Historic Sites of Manitoba: Kanuchuan Generating Station (Kanuchuan River, Northern Manitoba)
A hydro-electric generating station on the Kanuchuan River in northern Manitoba was constructed between 1934 and 1935, on a design by engineer William G. Chace, at a cost of about $546,000. A 1,100-foot-long channel excavated on the north bank of the Kanuchuan River routed water to a concrete and wood powerhouse designed to enclose up to three generating units, although only one unit was ever installed. The station provided up to 1,900 horsepower (about 1.4 megawatts) of electricity for transmission over a 42-mile line to a gold mine on Elk Island near the community of God’s Lake. A license to operate the station was issued to the Gods Lake Gold Mines Limited in October 1936.
Exhaustion of the ore body led to closure of the mine and its generating station in 1943. The company’s assets, including the generating station and transmission line, were sold in 1948 to Lingman Lake Gold Mines, later known as Twin Gold Mines Limited, which intended to use the station to power a mine in western Ontario. No development occurred and ownership of the infrastructure reverted to the Manitoba government when the company’s license expired in December 1975. In the mid-1960s, the generating station was examined by Manitoba Hydro and found to be “in operating condition, and although the spillway was partially washed out sometime after 1958, a small amount of power has been used locally at a fishing camp located just above the intake.”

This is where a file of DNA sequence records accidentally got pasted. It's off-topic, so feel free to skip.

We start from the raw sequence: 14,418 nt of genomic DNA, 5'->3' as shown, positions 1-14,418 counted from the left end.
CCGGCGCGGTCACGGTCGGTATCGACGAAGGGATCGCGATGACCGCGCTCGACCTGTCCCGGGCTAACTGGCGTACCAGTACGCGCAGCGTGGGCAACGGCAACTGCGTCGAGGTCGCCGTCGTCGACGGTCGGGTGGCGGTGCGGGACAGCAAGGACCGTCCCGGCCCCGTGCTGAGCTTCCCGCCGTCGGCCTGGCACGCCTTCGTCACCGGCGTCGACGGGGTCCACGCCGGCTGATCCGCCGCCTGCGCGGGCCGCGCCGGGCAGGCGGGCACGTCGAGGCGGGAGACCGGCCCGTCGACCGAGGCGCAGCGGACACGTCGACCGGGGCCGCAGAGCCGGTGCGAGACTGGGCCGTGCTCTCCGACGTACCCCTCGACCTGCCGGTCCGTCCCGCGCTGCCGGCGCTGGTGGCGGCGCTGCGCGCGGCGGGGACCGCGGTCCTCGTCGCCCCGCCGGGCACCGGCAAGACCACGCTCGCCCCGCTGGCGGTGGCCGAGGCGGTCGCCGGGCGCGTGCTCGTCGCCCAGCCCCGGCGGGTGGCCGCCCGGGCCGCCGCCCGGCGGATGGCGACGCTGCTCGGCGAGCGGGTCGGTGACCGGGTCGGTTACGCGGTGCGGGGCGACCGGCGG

At the time of a 2001 site visit, most of the river’s flow was bypassing the plant in a spillway channel although the powerhouse was intact and the generator was allegedly still spinning.
Photos & Maps
Kanuchuan Generating Station, Engineering Department, Manitoba Hydro, February 1966.
Twin Gold Mines Limited versus the Government of Manitoba, Court of Queen's Bench Suit No. 2364/76, 18 October 1984.
Kanuchuan Power Development, Engineers Geoscientists Manitoba.
We thank Jim Collinson for providing additional information used here.
This page was prepared by Al Myska and Gordon Goldsborough.
Page revised: 29 December 2018
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